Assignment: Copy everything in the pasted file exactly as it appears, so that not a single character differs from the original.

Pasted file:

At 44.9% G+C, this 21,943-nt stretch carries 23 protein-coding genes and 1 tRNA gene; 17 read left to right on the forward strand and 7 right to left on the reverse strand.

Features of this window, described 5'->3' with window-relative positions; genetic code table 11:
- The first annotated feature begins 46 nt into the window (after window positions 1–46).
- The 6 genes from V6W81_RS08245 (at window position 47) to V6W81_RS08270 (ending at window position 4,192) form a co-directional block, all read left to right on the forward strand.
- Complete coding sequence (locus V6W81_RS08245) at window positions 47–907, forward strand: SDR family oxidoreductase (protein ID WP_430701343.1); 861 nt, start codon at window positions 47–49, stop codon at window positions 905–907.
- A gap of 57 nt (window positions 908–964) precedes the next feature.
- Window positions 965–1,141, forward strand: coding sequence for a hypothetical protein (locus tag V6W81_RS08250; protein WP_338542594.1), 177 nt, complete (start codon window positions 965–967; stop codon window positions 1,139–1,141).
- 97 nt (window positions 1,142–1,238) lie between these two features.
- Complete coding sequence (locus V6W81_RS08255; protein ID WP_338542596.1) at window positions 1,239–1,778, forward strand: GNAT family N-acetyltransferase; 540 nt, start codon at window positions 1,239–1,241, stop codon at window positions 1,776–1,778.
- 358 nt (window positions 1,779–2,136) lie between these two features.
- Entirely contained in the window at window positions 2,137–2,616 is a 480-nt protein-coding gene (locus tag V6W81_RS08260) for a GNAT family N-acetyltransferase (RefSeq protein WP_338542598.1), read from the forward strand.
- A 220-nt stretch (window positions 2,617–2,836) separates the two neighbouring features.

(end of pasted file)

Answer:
At 44.9% G+C, this 21,943-nt stretch carries 23 protein-coding genes and 1 tRNA gene; 17 read left to right on the forward strand and 7 right to left on the reverse strand.

Features of this window, described 5'->3' with window-relative positions; genetic code table 11:
- The first annotated feature begins 46 nt into the window (after window positions 1–46).
- The 6 genes from V6W81_RS08245 (at window position 47) to V6W81_RS08270 (ending at window position 4,192) form a co-directional block, all read left to right on the forward strand.
- Complete coding sequence (locus V6W81_RS08245) at window positions 47–907, forward strand: SDR family oxidoreductase (protein ID WP_430701343.1); 861 nt, start codon at window positions 47–49, stop codon at window positions 905–907.
- A gap of 57 nt (window positions 908–964) precedes the next feature.
- Window positions 965–1,141, forward strand: coding sequence for a hypothetical protein (locus tag V6W81_RS08250; protein WP_338542594.1), 177 nt, complete (start codon window positions 965–967; stop codon window positions 1,139–1,141).
- 97 nt (window positions 1,142–1,238) lie between these two features.
- Complete coding sequence (locus V6W81_RS08255; protein ID WP_338542596.1) at window positions 1,239–1,778, forward strand: GNAT family N-acetyltransferase; 540 nt, start codon at window positions 1,239–1,241, stop codon at window positions 1,776–1,778.
- 358 nt (window positions 1,779–2,136) lie between these two features.
- Entirely contained in the window at window positions 2,137–2,616 is a 480-nt protein-coding gene (locus tag V6W81_RS08260) for a GNAT family N-acetyltransferase (RefSeq protein WP_338542598.1), read from the forward strand.
- A 220-nt stretch (window positions 2,617–2,836) separates the two neighbouring features.